Earlier this month, Catherine Martin and I drove up to Newry, MA to present at the Maine Library Association Annual Meeting. Our session, From Genealogy to Genetics: Library Programming to Explore Your Roots, was scheduled for Monday, Oct 1st. The Annual Meeting opened with a panel discussion on journalism, fake news and libraries. Afterwards, Catherine attended For Flannel’s Sake and learned fun ways to use flannel boards in library programming. I opted for Community Conversations @ Your Library and learned about Conversation Cafe. Throughout the day, we learned about library technology trends, customer service techniques, and the special challenges faced by small libraries.
During our session, we presented ideas for easy family history programming. We encouraged librarians to go beyond current programs in genealogy. Catherine demonstrated how to construct a pedigree chart, noting family illnesses and causes of death. She reviewed the elements of disease: health risk; ethnicity; kinship; and lifestyle. Catherine explained that family medical history can help identify people with higher-than-usual chance of common disorders such as heart disease, high blood pressure, stroke, certain cancers and diabetes. Catherine demonstrated the use of Genetics Home Reference, a consumer-friendly website about genetics and human health. This resource is an excellent tool for librarians managing genetics questions at the reference desk.
In preparation for our session, I queried listservs in Maine and Massachusetts to learn what public libraries are offering for genealogy programming. Many libraries offer programs for patrons doing genealogy and local history research. This summer, I attended a four-week series lead by genealogist Hillary Schau at Springfield City Library. The series included: Introduction to Genealogical Research; Census and Vital Records; Immigration, Naturalization and Migration; and Unique Records (military records, land records, wills and probate, DNA). Chicopee Public Library offers a Genealogy Open Lab every Tuesday and Thursday for patrons to receive assistance from experienced volunteers in using the library’s valuable resources (Ancestry, Fold3, Heritage Quest, FamilySearch microfilm, and local history books). I attended a genealogy-related program on using historic maps, taught by retired civil engineer Sara Campbell. Genealogy is a hot topic in public libraries!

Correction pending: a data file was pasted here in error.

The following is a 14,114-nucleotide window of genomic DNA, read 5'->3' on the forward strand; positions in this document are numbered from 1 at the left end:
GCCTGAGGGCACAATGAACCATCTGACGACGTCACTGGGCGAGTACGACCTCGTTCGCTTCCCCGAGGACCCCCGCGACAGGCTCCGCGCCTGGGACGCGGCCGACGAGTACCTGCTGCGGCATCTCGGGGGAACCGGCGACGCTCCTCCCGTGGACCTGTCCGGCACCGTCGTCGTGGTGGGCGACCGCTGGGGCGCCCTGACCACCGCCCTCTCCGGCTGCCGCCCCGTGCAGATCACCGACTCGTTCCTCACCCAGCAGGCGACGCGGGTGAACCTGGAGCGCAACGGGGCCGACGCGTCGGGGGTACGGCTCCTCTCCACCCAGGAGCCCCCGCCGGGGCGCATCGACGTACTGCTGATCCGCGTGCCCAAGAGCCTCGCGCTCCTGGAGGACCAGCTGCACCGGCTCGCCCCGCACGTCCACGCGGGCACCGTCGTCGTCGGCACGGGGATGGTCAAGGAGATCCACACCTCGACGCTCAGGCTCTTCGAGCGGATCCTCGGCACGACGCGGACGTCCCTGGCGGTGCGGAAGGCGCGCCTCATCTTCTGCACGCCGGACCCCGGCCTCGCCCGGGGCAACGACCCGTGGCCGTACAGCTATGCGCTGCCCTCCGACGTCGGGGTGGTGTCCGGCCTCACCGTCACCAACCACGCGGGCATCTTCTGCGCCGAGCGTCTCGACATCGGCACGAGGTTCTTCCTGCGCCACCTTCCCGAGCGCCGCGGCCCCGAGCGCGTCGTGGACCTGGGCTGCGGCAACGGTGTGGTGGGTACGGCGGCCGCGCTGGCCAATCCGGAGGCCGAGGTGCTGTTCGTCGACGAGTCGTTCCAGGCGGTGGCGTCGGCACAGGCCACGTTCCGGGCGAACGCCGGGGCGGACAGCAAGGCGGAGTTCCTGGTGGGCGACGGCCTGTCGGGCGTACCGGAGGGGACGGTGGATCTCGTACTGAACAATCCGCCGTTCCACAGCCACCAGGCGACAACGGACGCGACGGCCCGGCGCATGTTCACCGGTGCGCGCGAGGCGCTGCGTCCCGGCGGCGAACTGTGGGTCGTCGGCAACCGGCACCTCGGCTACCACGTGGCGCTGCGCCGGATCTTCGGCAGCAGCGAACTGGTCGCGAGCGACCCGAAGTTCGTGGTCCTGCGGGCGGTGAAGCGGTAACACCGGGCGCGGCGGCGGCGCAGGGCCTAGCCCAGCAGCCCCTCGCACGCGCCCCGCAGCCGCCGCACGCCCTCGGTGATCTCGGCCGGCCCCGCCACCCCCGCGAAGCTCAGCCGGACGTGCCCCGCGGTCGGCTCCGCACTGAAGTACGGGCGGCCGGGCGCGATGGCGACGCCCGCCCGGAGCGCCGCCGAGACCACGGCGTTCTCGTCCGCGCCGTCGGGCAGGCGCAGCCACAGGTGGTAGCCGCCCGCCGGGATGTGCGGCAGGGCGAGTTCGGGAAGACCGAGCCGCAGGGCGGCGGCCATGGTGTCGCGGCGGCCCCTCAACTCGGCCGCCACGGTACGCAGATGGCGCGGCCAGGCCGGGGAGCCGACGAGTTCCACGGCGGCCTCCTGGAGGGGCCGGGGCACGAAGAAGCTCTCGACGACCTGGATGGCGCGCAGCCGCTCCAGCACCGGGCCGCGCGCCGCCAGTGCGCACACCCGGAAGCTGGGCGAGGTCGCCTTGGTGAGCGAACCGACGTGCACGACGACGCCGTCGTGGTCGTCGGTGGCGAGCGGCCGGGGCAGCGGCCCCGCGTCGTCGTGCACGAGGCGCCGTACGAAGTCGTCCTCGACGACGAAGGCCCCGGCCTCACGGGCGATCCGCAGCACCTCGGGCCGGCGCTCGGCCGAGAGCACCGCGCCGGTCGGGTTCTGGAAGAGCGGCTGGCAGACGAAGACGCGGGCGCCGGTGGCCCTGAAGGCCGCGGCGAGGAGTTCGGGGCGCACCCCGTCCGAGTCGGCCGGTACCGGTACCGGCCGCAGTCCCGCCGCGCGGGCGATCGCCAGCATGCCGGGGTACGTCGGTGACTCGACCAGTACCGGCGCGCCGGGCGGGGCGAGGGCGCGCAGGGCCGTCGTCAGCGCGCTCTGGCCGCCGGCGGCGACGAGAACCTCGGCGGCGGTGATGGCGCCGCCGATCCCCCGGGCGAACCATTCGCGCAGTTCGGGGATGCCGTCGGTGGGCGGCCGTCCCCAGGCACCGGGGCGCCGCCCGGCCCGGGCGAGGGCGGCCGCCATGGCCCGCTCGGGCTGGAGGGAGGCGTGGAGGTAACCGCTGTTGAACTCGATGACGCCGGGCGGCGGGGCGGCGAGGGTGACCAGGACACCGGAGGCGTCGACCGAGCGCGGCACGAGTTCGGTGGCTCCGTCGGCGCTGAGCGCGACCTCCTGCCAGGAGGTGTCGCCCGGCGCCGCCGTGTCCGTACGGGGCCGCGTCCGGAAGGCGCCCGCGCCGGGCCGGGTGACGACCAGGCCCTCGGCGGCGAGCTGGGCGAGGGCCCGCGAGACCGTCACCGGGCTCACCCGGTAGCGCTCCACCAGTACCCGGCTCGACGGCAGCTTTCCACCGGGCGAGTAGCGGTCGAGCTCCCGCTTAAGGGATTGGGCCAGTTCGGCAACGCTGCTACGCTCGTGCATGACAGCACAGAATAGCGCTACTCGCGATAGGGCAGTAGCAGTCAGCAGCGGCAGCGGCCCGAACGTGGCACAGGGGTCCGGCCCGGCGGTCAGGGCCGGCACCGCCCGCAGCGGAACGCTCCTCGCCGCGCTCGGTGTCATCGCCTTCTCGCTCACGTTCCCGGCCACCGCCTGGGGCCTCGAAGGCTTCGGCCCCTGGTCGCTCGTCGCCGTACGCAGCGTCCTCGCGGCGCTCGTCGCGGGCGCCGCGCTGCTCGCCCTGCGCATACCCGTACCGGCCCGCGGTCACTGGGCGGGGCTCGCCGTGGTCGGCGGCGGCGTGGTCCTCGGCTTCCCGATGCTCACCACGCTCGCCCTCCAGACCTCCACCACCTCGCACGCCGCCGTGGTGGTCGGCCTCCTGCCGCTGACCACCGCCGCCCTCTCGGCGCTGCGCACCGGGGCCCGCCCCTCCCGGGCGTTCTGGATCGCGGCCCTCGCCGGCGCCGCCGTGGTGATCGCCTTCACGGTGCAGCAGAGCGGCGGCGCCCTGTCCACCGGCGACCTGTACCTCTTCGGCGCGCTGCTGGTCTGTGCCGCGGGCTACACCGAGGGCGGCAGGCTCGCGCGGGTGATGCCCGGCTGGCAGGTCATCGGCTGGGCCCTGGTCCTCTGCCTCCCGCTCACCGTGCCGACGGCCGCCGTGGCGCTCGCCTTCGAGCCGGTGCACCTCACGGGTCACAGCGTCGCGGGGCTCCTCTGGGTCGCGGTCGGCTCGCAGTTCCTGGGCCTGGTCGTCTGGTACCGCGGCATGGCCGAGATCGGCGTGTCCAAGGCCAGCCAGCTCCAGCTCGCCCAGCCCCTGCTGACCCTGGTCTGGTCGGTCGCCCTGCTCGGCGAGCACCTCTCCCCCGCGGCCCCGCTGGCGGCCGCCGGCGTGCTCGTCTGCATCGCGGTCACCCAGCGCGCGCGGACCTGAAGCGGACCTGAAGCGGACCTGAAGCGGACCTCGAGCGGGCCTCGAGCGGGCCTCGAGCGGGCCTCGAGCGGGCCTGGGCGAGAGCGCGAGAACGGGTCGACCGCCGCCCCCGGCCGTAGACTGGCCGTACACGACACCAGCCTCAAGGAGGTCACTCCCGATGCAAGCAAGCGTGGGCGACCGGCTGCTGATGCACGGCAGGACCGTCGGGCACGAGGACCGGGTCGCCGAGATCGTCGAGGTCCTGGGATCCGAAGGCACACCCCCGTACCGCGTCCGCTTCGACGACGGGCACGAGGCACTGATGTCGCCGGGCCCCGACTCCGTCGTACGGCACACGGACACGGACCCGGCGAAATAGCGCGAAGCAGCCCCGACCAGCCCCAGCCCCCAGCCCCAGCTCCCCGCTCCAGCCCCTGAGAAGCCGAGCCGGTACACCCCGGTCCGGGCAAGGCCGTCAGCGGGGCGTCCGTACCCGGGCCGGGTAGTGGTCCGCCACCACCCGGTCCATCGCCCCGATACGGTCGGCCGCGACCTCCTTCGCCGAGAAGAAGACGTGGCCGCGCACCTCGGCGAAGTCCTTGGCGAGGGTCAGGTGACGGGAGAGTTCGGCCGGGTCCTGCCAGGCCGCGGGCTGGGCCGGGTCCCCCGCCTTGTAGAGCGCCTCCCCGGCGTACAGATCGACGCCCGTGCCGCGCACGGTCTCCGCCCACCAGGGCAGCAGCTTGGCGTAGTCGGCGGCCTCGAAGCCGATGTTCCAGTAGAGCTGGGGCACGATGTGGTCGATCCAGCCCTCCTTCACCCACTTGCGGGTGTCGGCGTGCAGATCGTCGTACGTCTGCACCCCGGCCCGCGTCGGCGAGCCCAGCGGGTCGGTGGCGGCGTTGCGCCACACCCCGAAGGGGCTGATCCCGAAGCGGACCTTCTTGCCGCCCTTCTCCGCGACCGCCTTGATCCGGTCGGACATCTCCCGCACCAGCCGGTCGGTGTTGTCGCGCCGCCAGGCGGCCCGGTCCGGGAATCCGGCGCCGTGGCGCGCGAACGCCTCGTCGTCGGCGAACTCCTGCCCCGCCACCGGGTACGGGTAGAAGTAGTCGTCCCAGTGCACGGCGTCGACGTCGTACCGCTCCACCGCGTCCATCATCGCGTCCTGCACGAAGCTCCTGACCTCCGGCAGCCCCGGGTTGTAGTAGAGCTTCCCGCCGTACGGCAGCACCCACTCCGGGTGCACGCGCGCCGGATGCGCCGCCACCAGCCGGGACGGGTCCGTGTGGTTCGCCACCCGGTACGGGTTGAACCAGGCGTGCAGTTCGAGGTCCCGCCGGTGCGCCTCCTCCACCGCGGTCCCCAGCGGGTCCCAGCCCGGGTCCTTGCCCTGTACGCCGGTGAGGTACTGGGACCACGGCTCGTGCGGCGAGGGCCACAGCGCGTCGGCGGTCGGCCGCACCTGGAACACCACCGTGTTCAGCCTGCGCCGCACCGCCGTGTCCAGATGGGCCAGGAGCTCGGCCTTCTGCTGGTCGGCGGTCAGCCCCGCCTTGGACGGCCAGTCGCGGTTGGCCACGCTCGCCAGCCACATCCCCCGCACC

Our session proposed genetics and health literacy programming as an offshoot of community interest in genealogy. As health information professionals, NER is available to support libraries interested in offering genetics and health literacy programming. We offer free continuing education for librarians and funding for health-related programming.
To learn more about pedigree charts, check out this resource from the Iowa Institute of Genetics.